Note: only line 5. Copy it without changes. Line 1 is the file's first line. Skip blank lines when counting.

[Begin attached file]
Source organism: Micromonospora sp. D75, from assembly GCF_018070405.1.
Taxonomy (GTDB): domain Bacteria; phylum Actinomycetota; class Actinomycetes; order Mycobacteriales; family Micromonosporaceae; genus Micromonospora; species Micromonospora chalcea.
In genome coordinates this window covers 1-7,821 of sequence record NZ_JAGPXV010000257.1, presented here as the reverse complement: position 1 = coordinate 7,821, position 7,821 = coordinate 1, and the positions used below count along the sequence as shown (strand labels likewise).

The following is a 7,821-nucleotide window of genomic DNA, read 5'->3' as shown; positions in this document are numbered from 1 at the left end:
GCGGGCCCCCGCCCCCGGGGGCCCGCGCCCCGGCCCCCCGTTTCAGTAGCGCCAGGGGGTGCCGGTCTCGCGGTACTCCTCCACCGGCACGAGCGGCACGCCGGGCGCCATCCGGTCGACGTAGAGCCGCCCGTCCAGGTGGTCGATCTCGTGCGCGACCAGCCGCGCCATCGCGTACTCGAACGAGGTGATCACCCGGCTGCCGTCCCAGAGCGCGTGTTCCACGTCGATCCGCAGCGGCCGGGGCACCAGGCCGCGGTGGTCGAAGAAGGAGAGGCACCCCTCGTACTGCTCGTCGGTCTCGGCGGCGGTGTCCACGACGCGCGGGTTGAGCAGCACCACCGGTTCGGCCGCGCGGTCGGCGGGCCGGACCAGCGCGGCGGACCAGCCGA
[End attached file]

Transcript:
GCGGGCCCCCGCCCCCGGGGGCCCGCGCCCCGGCCCCCCGTTTCAGTAGCGCCAGGGGGTGCCGGTCTCGCGGTACTCCTCCACCGGCACGAGCGGCACGCCGGGCGCCATCCGGTCGACGTAGAGCCGCCCGTCCAGGTGGTCGATCTCGTGCGCGACCAGCCGCGCCATCGCGTACTCGAACGAGGTGATCACCCGGCTGCCGTCCCAGAGCGCGTGTTCCACGTCGATCCGCAGCGGCCGGGGCACCAGGCCGCGGTGGTCGAAGAAGGAGAGGCACCCCTCGTACTGCTCGTCGGTCTCGGCGGCGGTGTCCACGACGCGCGGGTTGAGCAGCACCACCGGTTCGGCCGCGCGGTCGGCGGGCCGGACCAGCGCGGCGGACCAGCCGA